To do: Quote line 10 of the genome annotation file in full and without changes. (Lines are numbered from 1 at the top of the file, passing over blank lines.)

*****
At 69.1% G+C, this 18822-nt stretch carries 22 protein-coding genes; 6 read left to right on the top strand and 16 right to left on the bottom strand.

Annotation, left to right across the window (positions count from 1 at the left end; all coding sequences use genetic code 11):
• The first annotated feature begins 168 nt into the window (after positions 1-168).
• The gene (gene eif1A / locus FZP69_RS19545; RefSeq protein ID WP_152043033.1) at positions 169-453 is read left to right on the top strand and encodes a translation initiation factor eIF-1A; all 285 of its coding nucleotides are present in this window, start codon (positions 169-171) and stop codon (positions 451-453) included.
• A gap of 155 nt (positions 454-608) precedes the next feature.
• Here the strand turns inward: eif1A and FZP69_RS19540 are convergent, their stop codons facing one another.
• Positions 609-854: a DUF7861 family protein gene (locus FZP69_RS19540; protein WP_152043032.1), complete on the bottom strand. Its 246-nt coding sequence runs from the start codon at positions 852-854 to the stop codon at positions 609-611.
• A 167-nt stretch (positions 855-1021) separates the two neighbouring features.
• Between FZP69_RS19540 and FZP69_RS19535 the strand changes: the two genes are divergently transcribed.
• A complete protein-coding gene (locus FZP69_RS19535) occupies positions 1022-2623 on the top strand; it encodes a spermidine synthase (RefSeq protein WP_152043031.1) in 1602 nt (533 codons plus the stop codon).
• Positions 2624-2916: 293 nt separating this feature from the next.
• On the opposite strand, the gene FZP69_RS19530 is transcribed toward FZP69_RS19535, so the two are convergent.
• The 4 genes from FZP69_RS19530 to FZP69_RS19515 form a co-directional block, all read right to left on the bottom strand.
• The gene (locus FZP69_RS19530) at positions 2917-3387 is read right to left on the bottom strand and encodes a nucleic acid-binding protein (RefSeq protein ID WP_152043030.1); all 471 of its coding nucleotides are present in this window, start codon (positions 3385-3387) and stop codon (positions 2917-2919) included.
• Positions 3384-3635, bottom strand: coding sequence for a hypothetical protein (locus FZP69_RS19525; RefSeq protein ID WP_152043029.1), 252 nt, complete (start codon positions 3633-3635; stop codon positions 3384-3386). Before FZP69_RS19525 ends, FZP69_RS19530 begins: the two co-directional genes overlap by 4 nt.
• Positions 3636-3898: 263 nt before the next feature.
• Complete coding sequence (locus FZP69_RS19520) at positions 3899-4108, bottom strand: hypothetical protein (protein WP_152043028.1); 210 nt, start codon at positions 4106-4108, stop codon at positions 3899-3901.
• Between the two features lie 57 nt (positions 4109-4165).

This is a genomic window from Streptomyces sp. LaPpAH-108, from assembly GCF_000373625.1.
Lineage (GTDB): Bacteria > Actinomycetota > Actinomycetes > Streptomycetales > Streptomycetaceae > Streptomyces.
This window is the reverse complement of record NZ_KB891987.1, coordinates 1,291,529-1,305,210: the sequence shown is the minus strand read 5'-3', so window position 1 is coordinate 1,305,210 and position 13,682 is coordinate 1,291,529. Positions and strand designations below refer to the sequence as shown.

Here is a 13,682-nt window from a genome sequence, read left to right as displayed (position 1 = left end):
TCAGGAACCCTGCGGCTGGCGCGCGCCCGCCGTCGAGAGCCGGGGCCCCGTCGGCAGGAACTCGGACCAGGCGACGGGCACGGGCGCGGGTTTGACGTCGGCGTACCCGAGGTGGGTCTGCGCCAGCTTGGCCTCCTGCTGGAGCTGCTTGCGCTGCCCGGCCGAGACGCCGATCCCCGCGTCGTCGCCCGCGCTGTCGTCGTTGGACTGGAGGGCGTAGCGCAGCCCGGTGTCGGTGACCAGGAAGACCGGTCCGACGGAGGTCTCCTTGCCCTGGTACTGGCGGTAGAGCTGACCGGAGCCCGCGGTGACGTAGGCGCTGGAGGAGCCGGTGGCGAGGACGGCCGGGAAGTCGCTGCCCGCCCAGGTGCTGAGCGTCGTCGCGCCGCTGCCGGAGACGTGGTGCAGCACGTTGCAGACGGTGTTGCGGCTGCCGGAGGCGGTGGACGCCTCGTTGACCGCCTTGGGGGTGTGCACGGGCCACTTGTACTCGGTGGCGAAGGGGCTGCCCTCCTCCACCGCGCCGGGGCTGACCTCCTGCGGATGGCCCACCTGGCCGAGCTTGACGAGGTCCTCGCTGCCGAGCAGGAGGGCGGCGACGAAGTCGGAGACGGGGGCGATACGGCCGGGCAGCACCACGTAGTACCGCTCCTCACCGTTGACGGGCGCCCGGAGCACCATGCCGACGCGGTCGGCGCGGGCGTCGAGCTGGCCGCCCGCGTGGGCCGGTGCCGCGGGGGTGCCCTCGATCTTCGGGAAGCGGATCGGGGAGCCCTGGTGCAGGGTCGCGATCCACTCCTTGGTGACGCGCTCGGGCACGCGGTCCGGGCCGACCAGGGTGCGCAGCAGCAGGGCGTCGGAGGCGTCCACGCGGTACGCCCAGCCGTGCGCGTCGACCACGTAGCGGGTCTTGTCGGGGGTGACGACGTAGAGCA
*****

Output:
• A complete protein-coding gene (locus FZP69_RS19535) occupies positions 1022-2623 on the top strand; it encodes a spermidine synthase (RefSeq protein WP_152043031.1) in 1602 nt (533 codons plus the stop codon).